– The arrival of companies of the likes of Amazon Fresh, UberEATS, Deliveroo, and many others that combine the best of both worlds (e-commerce, retail)

– The global franchises that are spreading faster than ever and making the local environment much more competitive

Argument #2: The hyper-local model hinders growth

In case you wonder why here is an explanation from Sean Barkulis, a supporter of this line of thinking:

What’s more difficult than building one successful startup? Try building 50 successful startups. This is essentially what you are doing when you try to launch city-by-city. Just because your app had success in San Francisco within your own network doesn’t necessarily mean it will have success in New York. If your app can’t launch nationwide from day one, you probably won’t have sufficient capital to build it out nationally, city-by-city.”

– Sean Barkulis

Basically Sean’s point is that by hyper-focusing on a local market, you’ll have to tailor your proposition to that local community and therefore, force yourself to try to re-invent the wheel time and time again should you desire to expand your business into a new location.

My take on hyperlocal positioning?

Hyperlocal Positioning is Still Here for a Reason

There, I said it!

But let me explain…

The idea that new entrepreneurs have only one option: either go global or die is superficial and doesn’t stand up to scrutiny.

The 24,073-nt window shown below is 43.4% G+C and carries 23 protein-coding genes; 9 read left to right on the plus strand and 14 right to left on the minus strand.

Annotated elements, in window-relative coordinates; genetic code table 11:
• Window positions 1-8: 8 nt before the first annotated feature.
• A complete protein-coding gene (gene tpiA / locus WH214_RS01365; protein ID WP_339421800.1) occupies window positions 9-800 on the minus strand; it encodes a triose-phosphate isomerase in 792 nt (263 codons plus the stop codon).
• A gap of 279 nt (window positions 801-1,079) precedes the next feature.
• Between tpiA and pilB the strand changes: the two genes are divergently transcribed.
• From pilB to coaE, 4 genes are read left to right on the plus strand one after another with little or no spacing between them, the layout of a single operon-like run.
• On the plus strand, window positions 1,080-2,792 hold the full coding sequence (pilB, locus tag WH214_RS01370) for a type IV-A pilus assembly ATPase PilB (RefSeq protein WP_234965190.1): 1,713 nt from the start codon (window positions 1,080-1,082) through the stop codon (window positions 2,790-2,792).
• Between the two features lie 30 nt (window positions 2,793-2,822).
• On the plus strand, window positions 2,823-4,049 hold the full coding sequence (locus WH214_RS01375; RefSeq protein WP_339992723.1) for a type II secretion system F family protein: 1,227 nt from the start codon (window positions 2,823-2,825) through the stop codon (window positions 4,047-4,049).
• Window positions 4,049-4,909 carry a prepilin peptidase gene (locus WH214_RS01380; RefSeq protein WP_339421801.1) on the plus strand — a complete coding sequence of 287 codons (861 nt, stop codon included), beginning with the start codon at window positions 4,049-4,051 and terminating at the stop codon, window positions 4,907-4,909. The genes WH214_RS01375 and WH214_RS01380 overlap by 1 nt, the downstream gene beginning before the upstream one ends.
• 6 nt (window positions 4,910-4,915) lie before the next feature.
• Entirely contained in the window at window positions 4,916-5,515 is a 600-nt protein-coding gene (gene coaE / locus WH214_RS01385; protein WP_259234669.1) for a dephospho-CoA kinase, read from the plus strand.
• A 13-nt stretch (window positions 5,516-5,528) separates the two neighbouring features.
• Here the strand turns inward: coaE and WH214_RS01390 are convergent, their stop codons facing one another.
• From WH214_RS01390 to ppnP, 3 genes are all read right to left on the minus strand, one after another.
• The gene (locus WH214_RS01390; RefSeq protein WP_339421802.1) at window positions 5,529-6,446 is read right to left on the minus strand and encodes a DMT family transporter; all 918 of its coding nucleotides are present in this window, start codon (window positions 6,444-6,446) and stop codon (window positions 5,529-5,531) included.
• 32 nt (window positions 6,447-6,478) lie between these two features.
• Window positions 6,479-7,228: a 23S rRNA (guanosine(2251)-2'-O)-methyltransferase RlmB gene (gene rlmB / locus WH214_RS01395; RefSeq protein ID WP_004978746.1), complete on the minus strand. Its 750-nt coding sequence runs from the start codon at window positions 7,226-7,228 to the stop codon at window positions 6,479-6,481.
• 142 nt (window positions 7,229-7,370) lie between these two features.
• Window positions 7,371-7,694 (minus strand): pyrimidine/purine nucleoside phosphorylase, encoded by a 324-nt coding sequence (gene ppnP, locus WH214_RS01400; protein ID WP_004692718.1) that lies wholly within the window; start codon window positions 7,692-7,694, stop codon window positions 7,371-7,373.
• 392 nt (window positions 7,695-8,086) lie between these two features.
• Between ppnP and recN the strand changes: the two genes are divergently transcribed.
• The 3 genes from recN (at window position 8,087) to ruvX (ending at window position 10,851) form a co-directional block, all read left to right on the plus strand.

The fact of the matter is that local businesses’ shrinking market pie is not because they’re inherently vulnerable to international competition but due to their inability or unwillingness to adapt to a) changes in consumer behavior and b) modern business practices of running a business.

As for the applicability of hyperlocal positioning for online ventures, I tend to have mixed feelings.

And I say this because on the one hand segmenting people based on where they live and in general demographics is so old-schooled and on the whole a bad practice but on the flip side creating a product that is also tailored to the local realities/particularities can always be an added benefit.

Plus, I do agree that assuming your target market is big enough in that region to sustain a real business, going hyper-local can help on the branding and marketing side of things (talking from experience, people do trust local companies more).

Putting It All Together

With all that said, let’s put this post to bed with today’s key takeaways…

– The Internet might have changed everything but there is still room for local retailers

– Segmenting people based on just demographics is a bad practice on the whole

– Go global or die is a stupid dilemma coming from people that either don’t know what they are talking about or have a vested interest promoting this flawed notion

***

Ok guys, that’s all from me for today.

If you enjoyed today’s post, check out my kindle book, The Aspiring Entrepreneur Entry Strategy: A practical step-by-step guide for finding a validated, winning business idea that stays true to who you are, that is currently available at Amazon.

I hope to see you soon.

Best,

Andreas

“When you find yourself in a hole, stop digging.”

– Will Rogers